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Subject:  Re: Deflation? Date:  11/29/1999  6:08 PM
Author:  782gear Number:  1592 of 86407

I read A. Gary Shilling's article, "Real Estate Hazards" and was a little puzzled by his evidence and his conclusions.

Doctor Shilling sees a real estate future in which we have lower interest rates, higher savings (investment) rates, and lower building costs. As a real estate investor, I would find all of those factors to be a positive envirnoment in which to invest, build, and finance real estate. Futher, my tenants would find it an enviroment in which expand their businesses.

Doctor Shilling also has the peak housing formation behind us as we baby boomers move on into retirement and death: "fewer people in the next age cohort". No, Dr. Shilling, there are more- a lot more and housing demand is still growing, albeit at a lower rate of growth. The population is not declining, only the rate of growth is declining.

There is no evidence that building costs are going down or that the cost of available building lots is declining. The current evidence for building costs, material and labor, show both are rising.

Building costs for modular housing and site built housing are approximately the same in this area when the costs of the lot and set-up are included. However, the resale value of site built housing is higher.

While there is talk of labor costs going up as we reach full employment, labor costs in construction have already gone up. Drywall and insulation contracts are being being pushed out 6 weeks and up 10%, if one can get them at all, since we can't find installers.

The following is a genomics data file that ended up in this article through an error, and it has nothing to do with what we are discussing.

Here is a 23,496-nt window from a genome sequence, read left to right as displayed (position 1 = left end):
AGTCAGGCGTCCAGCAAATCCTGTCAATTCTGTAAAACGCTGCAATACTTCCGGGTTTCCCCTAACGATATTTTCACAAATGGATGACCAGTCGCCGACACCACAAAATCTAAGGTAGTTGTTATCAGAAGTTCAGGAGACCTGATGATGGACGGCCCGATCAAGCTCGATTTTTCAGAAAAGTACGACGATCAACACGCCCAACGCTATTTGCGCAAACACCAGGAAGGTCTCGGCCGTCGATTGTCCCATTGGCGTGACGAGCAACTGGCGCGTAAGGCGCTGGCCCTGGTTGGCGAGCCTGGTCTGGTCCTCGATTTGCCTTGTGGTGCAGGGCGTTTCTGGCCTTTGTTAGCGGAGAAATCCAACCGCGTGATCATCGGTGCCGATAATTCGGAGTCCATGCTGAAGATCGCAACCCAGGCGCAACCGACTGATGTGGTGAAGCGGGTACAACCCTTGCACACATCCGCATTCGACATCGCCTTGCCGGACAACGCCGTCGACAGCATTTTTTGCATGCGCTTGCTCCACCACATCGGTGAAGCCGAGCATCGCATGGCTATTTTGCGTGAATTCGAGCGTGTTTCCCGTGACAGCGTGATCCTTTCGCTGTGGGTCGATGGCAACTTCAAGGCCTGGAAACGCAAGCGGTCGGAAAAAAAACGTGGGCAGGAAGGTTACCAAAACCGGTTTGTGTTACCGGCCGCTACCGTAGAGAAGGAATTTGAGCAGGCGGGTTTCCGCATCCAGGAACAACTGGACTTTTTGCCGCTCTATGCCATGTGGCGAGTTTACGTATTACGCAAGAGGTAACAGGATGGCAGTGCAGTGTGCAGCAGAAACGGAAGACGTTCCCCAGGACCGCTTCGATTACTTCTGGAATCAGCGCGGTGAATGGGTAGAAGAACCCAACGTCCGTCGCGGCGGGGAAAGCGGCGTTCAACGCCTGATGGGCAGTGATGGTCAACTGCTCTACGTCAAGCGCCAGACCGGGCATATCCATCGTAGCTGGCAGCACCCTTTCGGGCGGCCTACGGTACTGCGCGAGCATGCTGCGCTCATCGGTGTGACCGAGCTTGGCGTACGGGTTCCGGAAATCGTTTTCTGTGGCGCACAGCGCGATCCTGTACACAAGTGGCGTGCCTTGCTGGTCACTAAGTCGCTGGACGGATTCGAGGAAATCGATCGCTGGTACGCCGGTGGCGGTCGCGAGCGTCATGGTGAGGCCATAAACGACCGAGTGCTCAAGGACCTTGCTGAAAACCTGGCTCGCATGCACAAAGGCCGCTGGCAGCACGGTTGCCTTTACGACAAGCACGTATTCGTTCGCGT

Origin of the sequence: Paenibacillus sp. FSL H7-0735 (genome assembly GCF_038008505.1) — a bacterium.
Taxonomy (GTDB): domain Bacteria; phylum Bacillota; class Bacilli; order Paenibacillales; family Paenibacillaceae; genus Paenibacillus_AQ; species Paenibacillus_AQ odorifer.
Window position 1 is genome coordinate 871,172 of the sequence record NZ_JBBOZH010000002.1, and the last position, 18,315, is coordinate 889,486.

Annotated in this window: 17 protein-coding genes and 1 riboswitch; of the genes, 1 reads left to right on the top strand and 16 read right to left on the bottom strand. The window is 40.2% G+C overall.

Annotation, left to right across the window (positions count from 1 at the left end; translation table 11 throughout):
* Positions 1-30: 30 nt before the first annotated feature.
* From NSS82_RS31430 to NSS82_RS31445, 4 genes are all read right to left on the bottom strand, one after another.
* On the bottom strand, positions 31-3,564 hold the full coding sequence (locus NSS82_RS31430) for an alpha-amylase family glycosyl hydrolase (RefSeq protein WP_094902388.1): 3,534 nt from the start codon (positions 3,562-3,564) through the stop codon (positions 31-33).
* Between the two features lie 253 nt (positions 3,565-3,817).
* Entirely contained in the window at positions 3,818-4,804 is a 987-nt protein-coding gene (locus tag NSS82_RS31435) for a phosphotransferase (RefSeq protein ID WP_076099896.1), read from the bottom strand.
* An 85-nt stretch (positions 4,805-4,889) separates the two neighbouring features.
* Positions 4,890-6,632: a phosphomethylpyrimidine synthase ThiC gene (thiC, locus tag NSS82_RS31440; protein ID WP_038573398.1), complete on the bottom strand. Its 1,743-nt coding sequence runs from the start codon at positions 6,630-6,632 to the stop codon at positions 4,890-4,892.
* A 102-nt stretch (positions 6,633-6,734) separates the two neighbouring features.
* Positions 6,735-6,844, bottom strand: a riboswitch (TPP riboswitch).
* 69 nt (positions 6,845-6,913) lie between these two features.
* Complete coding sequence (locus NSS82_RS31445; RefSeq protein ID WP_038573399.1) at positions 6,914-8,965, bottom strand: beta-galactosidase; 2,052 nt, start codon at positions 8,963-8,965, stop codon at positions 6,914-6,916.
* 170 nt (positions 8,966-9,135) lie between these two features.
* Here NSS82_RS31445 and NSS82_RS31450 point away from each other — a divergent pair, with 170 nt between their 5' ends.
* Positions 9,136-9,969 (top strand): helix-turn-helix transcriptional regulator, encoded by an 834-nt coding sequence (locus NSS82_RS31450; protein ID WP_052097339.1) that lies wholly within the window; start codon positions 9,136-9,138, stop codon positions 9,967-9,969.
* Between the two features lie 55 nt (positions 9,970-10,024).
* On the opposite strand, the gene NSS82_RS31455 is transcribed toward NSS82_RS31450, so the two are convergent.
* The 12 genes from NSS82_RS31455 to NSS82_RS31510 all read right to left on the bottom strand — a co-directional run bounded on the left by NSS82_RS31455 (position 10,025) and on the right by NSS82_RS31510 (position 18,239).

We are looking forward to Dr. Schilling's reduction in building costs; but, we're not counting on it.

His vision also includes cost-cutting by businesses and shrinking office space, but strong demand for class A buildings. I would think that under his scenario class B buildings would do better.

I think it's very difficult for anyone can get their hands or mind around the real estate industry completely. The land is under all and is valued by its utility. We can only report what we see in our own little sector of the market. In that sense, it's much like the blind men describing the elephant. Each description is valid from the impression of each of the reporters. In this case, Dr. Shilling and I are looking at different real estate markets and have unavoidably come to very different conclusions.

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